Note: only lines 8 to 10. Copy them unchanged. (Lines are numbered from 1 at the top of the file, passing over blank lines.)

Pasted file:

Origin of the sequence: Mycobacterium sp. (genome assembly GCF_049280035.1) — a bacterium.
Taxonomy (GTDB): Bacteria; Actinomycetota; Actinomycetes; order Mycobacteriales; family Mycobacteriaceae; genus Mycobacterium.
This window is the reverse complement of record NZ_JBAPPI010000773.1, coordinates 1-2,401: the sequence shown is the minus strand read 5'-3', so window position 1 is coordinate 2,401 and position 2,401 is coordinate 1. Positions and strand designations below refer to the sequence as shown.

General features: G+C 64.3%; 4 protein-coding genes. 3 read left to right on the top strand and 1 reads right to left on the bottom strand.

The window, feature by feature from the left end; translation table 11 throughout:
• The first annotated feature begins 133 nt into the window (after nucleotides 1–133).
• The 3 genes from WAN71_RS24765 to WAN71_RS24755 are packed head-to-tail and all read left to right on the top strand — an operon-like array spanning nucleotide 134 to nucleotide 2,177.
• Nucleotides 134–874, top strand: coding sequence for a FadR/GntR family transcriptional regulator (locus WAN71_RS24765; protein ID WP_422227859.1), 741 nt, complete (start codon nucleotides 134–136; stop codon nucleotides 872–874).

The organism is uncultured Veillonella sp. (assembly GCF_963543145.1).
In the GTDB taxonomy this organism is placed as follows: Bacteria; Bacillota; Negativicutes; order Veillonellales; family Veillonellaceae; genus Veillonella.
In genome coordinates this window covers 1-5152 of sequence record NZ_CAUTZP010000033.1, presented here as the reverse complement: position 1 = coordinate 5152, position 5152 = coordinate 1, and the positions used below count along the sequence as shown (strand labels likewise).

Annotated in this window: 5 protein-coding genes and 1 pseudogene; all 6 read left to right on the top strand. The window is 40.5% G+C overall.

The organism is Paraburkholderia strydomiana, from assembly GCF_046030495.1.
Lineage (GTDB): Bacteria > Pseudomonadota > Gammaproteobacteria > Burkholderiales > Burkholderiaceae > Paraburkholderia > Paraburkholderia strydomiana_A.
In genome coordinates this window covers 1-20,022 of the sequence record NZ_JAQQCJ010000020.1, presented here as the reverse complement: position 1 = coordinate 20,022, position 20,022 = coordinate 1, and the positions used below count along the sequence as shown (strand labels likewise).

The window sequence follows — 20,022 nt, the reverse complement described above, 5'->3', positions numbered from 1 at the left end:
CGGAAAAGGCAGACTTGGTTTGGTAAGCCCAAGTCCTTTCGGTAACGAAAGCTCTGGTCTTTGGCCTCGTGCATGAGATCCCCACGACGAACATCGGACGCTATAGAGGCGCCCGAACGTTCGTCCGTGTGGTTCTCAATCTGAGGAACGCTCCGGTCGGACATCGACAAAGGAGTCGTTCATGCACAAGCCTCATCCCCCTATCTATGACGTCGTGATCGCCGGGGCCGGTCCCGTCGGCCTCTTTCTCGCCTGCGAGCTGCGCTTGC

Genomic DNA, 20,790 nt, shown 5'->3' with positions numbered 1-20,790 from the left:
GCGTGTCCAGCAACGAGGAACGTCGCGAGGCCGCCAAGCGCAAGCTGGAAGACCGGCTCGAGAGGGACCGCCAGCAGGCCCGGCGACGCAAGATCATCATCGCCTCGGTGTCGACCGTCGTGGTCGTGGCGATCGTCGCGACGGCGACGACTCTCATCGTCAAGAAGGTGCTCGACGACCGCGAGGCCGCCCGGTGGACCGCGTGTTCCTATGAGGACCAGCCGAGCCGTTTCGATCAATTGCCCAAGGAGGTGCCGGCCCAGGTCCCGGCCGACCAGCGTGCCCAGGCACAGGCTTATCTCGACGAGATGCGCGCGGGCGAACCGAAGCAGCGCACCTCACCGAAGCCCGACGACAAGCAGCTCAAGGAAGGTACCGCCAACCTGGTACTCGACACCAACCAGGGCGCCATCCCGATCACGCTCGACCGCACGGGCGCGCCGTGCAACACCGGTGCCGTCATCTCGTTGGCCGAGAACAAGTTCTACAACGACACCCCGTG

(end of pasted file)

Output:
• Nucleotides 134–874, top strand: coding sequence for a FadR/GntR family transcriptional regulator (locus WAN71_RS24765; protein ID WP_422227859.1), 741 nt, complete (start codon nucleotides 134–136; stop codon nucleotides 872–874).

The organism is uncultured Veillonella sp. (assembly GCF_963543145.1).
In the GTDB taxonomy this organism is placed as follows: Bacteria; Bacillota; Negativicutes; order Veillonellales; family Veillonellaceae; genus Veillonella.